In Food Policy This Week: 5 News Bites
- Beginning on Earth Day, April 22, Whole Foods will stop offering "red-rated" seafood items at its stores. The ratings evaluate the fishing methods and availability of the fish in question. Red-rated fish are suffering from overfishing, and/or the fishing methods harm other marine life. Whole Foods displays color-coding for "green-rated" and "yellow-rated" seafood as well. Fish that will no longer be offered include Atlantic halibut, grey sole, and skate.
- Iran has begun stockpiling wheat, perhaps in preparation for future international sanctions. The country has bought a substantial amount of wheat from the United States, as well as from Australia, Brazil, and Kazakhstan. Iran is facing a declining currency, as well as a potential dry spell that could reduce wheat harvests this May. Without stores of wheat, increased food costs could increase civilian unrest in the tumultuous country.
- The Park Slope Food Co-op in Brooklyn, New York has been in the news recently, as some of the coop's 16,000 members are pushing the grocery to stop purchasing foods made in Israel. The boycott would be in solidarity with many other divestment projects across the U.S. that are attempting to make a stand against the Israeli occupation of Palestinian territories. The boycott was voted on by 1,800 members of the coop last week, and 1,000 voted it down. Some are relieved to see this divisive political issue kept out of the grocery's operations; others insist that politics have always been a part of the coop's existence.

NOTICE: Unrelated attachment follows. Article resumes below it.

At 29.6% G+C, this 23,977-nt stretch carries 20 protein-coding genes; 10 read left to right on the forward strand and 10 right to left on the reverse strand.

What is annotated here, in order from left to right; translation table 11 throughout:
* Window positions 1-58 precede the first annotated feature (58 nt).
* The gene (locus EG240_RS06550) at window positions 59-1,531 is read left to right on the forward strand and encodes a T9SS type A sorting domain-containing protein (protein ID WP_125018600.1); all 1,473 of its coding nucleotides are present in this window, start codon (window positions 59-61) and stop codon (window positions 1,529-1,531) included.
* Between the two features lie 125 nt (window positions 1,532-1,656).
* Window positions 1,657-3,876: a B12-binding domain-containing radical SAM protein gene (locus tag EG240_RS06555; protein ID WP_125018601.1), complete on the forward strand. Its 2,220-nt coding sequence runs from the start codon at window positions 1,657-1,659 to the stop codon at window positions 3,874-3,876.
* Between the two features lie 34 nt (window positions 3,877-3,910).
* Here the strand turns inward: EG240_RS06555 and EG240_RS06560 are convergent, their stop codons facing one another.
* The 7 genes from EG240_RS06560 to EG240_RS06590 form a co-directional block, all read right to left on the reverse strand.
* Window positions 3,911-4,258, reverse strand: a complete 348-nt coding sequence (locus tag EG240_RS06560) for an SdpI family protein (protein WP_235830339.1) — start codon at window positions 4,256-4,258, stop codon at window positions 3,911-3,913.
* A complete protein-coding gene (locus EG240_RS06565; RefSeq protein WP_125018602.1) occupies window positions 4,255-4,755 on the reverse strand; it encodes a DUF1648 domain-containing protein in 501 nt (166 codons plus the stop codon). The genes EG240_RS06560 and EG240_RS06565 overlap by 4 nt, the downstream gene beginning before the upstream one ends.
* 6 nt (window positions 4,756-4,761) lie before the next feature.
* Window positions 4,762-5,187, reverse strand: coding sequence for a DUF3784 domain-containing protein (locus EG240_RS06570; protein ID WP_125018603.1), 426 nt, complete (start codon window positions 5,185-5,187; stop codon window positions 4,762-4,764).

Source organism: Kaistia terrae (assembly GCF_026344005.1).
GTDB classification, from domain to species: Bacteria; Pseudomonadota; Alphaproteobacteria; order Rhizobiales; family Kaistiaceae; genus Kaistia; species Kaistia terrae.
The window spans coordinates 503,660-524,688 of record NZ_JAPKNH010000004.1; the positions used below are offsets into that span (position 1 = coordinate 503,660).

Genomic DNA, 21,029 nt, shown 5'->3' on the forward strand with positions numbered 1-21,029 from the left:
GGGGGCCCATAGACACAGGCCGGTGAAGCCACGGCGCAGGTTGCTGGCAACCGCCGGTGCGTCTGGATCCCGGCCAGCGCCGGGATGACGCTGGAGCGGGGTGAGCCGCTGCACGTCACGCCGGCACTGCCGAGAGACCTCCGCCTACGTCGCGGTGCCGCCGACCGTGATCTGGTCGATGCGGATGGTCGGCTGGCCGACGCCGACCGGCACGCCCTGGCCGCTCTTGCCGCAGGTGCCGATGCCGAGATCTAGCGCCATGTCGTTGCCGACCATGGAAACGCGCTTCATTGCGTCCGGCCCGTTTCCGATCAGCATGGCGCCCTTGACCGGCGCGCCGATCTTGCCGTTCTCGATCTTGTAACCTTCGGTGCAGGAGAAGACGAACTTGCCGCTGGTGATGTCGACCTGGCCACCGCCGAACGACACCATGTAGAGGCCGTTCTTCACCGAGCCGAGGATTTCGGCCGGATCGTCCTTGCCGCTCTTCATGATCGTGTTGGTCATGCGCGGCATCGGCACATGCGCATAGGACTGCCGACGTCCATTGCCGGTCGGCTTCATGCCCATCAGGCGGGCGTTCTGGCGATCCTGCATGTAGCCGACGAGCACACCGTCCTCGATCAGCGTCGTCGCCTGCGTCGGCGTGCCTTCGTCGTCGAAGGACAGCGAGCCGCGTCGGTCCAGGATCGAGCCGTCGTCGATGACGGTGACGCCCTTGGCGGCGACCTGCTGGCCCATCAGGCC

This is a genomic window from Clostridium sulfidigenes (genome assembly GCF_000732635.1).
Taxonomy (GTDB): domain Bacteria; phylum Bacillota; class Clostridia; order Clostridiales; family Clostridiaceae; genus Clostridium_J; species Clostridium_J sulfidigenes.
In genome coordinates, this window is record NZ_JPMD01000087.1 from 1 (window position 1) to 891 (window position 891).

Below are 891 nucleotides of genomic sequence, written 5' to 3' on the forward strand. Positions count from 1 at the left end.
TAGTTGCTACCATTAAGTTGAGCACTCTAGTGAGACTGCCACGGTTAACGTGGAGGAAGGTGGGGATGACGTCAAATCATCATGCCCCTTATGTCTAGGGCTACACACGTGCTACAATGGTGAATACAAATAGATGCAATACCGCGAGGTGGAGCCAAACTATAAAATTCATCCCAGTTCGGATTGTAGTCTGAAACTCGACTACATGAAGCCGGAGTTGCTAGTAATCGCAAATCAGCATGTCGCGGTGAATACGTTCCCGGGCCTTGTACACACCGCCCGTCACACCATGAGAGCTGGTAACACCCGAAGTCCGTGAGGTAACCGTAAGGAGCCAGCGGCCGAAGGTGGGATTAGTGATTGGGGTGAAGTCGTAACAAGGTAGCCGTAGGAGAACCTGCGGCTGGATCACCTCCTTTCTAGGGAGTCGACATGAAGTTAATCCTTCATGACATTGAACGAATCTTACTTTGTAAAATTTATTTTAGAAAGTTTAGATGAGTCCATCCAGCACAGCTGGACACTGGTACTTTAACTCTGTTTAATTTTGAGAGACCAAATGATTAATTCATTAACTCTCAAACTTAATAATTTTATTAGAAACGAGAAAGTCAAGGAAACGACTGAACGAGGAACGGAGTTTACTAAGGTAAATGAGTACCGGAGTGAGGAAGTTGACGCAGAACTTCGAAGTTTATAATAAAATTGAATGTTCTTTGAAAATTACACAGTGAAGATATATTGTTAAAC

- The Just Label It! campaign, which demands that the FDA label genetically-engineered foods, accumulated a record 1,000,000 signatures on its petition last week. This is the highest number of signatures ever achieved for a food-related petition to the FDA. The group reports that about 90% of Americans, across the political spectrum, approve of GE labeling. Over 40 countries require GE labeling.
- And on a similar note, farmers from across the U.S. are appealing the dismissal of the Family Farmers v. Monsanto case, which was heard in Manhattan in January of this year. The plaintiffs are challenging Monsanto's patents of genetically-engineered seeds, including the company's ability to sue farmers whose crops inadvertently become cross-pollinated with nearby GE seeds. The group of plaintiffs include small farmers, seed companies, and agricultural non-profit organizations.
About the Author: A student in Providence, Rhode Island, Leah Douglas loves learning about, talking about, reading about, and consuming food. Her work has also been featured in Rhode Island Monthly Magazine.